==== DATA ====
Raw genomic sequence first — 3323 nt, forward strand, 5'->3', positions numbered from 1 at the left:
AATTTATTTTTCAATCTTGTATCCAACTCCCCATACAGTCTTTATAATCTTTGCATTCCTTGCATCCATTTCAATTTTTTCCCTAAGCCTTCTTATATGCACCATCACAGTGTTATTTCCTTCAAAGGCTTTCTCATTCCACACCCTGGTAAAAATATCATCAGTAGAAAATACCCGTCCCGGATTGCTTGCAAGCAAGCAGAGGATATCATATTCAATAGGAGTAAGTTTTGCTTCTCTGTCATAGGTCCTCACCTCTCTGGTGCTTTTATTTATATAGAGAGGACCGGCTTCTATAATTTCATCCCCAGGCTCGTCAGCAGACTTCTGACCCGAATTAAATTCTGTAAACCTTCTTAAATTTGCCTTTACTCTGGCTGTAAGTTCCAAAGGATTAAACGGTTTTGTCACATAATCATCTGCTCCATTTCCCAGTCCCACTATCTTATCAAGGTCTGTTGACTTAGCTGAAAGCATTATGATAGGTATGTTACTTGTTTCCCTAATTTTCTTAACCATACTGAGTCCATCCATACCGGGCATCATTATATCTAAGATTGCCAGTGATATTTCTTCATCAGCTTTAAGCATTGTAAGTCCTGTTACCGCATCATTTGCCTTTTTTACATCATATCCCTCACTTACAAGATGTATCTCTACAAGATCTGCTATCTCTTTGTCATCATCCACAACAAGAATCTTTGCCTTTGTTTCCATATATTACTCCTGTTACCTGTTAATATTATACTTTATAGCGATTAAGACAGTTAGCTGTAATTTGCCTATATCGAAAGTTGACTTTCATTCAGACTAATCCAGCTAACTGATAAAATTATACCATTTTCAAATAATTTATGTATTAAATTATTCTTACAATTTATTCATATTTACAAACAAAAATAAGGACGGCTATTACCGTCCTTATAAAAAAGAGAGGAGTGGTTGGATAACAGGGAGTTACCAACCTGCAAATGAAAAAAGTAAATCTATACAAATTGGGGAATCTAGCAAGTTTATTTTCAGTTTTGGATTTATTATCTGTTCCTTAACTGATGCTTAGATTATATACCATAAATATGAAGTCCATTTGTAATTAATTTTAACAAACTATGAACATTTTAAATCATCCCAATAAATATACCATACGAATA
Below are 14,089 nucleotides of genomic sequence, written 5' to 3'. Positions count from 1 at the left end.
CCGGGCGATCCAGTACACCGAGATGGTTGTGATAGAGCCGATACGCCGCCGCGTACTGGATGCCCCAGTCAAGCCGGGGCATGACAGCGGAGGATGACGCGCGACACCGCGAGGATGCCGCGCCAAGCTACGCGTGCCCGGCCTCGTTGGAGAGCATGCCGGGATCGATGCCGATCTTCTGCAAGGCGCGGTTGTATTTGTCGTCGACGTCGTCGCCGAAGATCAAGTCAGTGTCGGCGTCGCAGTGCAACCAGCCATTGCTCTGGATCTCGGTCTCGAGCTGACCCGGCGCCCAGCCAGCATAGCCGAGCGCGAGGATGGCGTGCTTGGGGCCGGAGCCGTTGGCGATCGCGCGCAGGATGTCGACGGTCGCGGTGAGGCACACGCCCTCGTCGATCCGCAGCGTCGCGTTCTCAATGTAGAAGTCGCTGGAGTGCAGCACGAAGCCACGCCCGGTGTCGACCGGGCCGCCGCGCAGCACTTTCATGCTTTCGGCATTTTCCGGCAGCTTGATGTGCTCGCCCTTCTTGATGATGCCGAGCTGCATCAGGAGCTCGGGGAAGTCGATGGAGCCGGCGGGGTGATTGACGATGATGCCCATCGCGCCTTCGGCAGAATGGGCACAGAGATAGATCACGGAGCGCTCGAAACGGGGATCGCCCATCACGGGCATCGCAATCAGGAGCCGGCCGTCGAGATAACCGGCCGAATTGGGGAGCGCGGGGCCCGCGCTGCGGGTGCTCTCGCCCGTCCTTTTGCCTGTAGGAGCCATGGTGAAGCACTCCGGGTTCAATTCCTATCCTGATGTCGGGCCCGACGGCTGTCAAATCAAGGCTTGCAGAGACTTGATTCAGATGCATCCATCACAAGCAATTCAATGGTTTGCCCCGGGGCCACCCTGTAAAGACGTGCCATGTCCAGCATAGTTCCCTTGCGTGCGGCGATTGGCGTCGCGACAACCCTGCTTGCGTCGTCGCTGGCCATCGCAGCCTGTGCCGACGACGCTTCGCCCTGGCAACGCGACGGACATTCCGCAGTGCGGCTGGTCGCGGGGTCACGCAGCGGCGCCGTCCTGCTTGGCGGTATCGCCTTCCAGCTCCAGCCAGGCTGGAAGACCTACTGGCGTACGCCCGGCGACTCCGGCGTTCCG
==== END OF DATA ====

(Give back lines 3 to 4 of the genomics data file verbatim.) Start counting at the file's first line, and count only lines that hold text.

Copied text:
Below are 14,089 nucleotides of genomic sequence, written 5' to 3'. Positions count from 1 at the left end.
CCGGGCGATCCAGTACACCGAGATGGTTGTGATAGAGCCGATACGCCGCCGCGTACTGGATGCCCCAGTCAAGCCGGGGCATGACAGCGGAGGATGACGCGCGACACCGCGAGGATGCCGCGCCAAGCTACGCGTGCCCGGCCTCGTTGGAGAGCATGCCGGGATCGATGCCGATCTTCTGCAAGGCGCGGTTGTATTTGTCGTCGACGTCGTCGCCGAAGATCAAGTCAGTGTCGGCGTCGCAGTGCAACCAGCCATTGCTCTGGATCTCGGTCTCGAGCTGACCCGGCGCCCAGCCAGCATAGCCGAGCGCGAGGATGGCGTGCTTGGGGCCGGAGCCGTTGGCGATCGCGCGCAGGATGTCGACGGTCGCGGTGAGGCACACGCCCTCGTCGATCCGCAGCGTCGCGTTCTCAATGTAGAAGTCGCTGGAGTGCAGCACGAAGCCACGCCCGGTGTCGACCGGGCCGCCGCGCAGCACTTTCATGCTTTCGGCATTTTCCGGCAGCTTGATGTGCTCGCCCTTCTTGATGATGCCGAGCTGCATCAGGAGCTCGGGGAAGTCGATGGAGCCGGCGGGGTGATTGACGATGATGCCCATCGCGCCTTCGGCAGAATGGGCACAGAGATAGATCACGGAGCGCTCGAAACGGGGATCGCCCATCACGGGCATCGCAATCAGGAGCCGGCCGTCGAGATAACCGGCCGAATTGGGGAGCGCGGGGCCCGCGCTGCGGGTGCTCTCGCCCGTCCTTTTGCCTGTAGGAGCCATGGTGAAGCACTCCGGGTTCAATTCCTATCCTGATGTCGGGCCCGACGGCTGTCAAATCAAGGCTTGCAGAGACTTGATTCAGATGCATCCATCACAAGCAATTCAATGGTTTGCCCCGGGGCCACCCTGTAAAGACGTGCCATGTCCAGCATAGTTCCCTTGCGTGCGGCGATTGGCGTCGCGACAACCCTGCTTGCGTCGTCGCTGGCCATCGCAGCCTGTGCCGACGACGCTTCGCCCTGGCAACGCGACGGACATTCCGCAGTGCGGCTGGTCGCGGGGTCACGCAGCGGCGCCGTCCTGCTTGGCGGTATCGCCTTCCAGCTCCAGCCAGGCTGGAAGACCTACTGGCGTACGCCCGGCGACTCCGGCGTTCCG